The Fair Labor Standards Act generally requires that overtime wages, at the rate of one and one-half times the employee’s regular wage, be paid to the employee for hours worked in excess of 40 hours per week, except in limited situations. 29 U.S.C.S. § 207(a)(1). One such exception is the Motor Carrier Act Exemption, 29 U.S.C.S. § 213(b)(1), which provides that 29 U.S.C.S. § 207 shall not apply regarding: (1) any employee with respect to whom the Secretary of Transportation can establish qualifications and maximum hours of service pursuant to 49 U.S.C.S. § 31502. The Secretary of Transportation can establish qualifications and maximum hours of service for certain employees of motor carriers. Section 31502 provides that the Secretary of Transportation may prescribe requirements for: (1) qualifications and maximum hours of service of employees of, and safety of operation and equipment of, a motor carrier; and (2) qualifications and maximum hours of service of employees of, and standards of equipment of, a motor private carrier, when needed to promote safety of operation. § 31502(b)(1)-(2).
An employer is a “motor carrier” if it meets the definition of 49 U.S.C.S. §§ 13102(14) and 31132(1) because it uses 10,001 pound-plus trucks in interstate commerce, even if it also conducts other operations that do not meet that definition. In that case, the Motor Carrier Act Exemption, 29 U.S.C.S. § 213(b)(1), applies, and the Secretary of Transportation would be empowered, exclusively, to prescribe the maximum hours of service for the company’s drivers.
(2) The Interstate Commerce Commission held that transportation confined to points in a single State from a storage terminal of commodities which have had a prior movement by rail, pipeline, motor, or water from an origin in a different State is not in interstate or foreign commerce within the meaning of part II of the Interstate Commerce Act if the shipper has no fixed and persisting transportation intent beyond the terminal storage point at the time of shipment. See Ex parte No. MC-48 (71 M.C.C. 17, 29). The Commission specifically ruled that there is not fixed and persisting intent where: (i) At the time of shipment there is no specific order being filled for a specific quantity of a given product to be moved through to a specific destination beyond the terminal storage, and (ii) the terminal storage is a distribution point or local marketing facility from which specific amounts of the product are sold or allocated, and (iii) transportation in the furtherance of this distribution within the single State is specifically arranged only after sale or allocation from storage. In Baird v. Wagoner Transportation Co., 425 F. (2d) 407 (C.A. 6), the court found each of these factors to be present and held the intrastate transportation activities were not “in interstate commerce” within the meaning of the Motor Carrier Act and denied the section 13(b)(1) exemption. While ex parte No. MC-48 deals with petroleum and petroleum products, the decision indicates that the same reasoning applies to general commodities moving interstate into a warehouse for distribution (71 M.C.C. at 27). Accordingly, employees engaged in such transportation are not subject to the Motor Carrier Act and therefore not within the section 13(b)(1) exemption. They may, however, be engaged in commerce within the meaning of the Fair Labor Standards Act. (See in this connection, Mid-Continent Petroleum Corp. v. Keen, 157 F. 2d 310 (C.A. 8); DeLoach v. Crowley’s Inc., 128 F. 2d 378 (C.A. 5); Walling v. Jacksonville Paper Co., 69 F. Supp. 599, affirmed 167 F. 2d 448, reversed on another point in 336 U.S. 187; and Standard Oil Co. v. Trade Commission, 340 U.S. 231, 238).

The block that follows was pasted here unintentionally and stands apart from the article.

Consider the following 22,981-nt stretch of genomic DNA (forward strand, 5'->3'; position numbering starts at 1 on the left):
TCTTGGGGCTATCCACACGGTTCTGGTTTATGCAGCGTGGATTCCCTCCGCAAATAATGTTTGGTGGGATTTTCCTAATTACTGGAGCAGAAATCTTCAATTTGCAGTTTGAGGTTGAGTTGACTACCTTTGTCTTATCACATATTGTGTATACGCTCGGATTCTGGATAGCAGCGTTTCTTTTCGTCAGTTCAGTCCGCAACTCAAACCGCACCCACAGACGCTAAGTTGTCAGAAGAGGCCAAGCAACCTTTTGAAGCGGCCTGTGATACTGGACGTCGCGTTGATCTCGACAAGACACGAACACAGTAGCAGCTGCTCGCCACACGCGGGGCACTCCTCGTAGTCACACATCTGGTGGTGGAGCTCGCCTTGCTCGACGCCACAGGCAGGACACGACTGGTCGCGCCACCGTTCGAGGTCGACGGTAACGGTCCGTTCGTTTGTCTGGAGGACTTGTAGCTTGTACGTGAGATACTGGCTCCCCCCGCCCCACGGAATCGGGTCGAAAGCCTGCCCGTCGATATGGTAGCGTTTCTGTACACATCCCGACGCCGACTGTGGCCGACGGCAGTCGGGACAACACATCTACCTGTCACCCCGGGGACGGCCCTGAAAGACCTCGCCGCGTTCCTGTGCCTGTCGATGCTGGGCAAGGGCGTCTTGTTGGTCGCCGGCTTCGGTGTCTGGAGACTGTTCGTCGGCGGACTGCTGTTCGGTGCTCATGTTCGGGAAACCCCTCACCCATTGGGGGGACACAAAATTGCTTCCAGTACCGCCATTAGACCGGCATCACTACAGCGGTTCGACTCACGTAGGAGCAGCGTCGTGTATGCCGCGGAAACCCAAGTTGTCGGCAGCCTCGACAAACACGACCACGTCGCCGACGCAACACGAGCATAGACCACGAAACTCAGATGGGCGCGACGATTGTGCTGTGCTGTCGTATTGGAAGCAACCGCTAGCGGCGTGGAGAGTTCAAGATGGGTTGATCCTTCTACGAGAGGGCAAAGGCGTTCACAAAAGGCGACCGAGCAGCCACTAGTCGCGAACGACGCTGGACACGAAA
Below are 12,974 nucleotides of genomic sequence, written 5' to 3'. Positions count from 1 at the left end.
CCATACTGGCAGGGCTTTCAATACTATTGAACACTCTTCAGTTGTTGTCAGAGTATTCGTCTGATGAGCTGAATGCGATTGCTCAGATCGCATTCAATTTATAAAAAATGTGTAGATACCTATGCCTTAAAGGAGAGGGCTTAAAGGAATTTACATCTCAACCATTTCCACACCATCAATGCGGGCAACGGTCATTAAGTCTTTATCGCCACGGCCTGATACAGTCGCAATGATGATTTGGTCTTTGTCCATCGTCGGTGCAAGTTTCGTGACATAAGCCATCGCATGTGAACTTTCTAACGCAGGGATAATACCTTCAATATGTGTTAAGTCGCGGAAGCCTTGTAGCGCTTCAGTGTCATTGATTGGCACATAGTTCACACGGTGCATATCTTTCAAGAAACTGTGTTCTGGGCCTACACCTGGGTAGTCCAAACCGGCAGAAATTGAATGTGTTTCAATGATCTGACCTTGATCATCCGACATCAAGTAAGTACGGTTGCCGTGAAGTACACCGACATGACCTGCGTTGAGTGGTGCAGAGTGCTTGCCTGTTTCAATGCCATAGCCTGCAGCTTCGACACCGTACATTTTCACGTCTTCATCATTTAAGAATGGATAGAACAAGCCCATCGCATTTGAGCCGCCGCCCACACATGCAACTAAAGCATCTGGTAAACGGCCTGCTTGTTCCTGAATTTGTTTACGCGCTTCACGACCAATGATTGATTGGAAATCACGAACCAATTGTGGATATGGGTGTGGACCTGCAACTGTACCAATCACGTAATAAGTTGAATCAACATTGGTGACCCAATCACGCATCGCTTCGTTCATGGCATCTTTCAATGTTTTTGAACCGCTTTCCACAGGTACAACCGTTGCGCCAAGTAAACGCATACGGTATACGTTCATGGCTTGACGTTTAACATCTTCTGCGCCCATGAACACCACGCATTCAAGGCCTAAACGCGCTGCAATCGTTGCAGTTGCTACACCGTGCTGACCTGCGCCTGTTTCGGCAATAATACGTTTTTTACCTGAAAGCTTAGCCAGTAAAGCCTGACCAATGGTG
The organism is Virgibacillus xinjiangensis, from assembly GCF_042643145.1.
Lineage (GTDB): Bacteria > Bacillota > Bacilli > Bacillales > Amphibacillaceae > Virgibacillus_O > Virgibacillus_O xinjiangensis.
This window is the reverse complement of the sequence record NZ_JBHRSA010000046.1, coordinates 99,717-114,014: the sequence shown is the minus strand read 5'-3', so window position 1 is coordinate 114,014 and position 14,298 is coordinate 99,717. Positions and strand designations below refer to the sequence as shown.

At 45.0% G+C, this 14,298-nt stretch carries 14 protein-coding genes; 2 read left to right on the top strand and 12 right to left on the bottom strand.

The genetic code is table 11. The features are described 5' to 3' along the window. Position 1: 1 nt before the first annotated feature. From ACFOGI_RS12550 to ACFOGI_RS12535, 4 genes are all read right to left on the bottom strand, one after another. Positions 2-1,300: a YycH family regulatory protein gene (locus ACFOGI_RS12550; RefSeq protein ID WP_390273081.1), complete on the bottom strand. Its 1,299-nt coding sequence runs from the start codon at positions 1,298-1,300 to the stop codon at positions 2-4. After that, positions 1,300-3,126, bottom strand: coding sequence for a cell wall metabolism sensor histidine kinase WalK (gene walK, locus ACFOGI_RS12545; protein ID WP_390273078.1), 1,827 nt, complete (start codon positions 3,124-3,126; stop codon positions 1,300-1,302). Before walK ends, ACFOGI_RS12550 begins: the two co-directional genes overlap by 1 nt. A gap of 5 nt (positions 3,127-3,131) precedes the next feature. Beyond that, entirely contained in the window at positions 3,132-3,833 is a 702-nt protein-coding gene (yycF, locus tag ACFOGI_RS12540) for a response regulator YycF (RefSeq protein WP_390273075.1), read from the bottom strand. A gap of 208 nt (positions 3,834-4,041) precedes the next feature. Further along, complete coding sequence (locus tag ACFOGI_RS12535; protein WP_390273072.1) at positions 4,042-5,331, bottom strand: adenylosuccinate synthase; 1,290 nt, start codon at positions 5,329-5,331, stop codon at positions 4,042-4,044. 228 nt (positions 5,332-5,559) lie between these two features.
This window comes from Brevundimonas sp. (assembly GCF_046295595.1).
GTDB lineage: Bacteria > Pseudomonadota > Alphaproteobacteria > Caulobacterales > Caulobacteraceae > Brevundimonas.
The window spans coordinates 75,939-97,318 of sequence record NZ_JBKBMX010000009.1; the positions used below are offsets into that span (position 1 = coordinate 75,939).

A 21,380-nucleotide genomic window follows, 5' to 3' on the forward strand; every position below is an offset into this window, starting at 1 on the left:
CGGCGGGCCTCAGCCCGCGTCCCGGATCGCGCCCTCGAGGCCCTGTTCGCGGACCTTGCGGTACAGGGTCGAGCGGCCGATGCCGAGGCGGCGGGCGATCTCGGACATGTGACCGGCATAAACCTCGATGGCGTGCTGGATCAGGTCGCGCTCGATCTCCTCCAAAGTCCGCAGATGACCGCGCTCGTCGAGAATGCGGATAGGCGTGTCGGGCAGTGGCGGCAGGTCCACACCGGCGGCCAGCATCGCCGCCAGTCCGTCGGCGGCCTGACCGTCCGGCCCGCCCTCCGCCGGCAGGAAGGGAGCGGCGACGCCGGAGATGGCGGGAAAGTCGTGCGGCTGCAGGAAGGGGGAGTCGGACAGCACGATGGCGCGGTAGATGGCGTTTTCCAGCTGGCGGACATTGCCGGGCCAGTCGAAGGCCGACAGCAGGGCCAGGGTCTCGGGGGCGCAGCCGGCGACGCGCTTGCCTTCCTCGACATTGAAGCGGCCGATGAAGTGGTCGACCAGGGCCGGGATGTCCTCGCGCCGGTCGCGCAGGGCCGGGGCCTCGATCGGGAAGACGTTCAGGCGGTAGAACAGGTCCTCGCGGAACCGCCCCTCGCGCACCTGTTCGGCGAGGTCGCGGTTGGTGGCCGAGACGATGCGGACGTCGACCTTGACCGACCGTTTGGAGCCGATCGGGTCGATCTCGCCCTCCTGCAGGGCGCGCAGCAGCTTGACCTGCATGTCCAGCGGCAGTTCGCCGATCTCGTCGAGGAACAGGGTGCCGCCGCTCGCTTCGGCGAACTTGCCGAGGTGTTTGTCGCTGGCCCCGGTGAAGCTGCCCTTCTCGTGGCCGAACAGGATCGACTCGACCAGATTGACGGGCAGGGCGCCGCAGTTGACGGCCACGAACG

(29 C.F.R. § 782.7 (Lexis Advance through the August 23, 2017 issue of the Federal Register. Pursuant to 82 FR 8346 (“Regulatory Freeze Pending Review”), certain regulations will be delayed pending further review. See Publisher’s Note under affected rules. Title 3 is current through August 4, 2017).)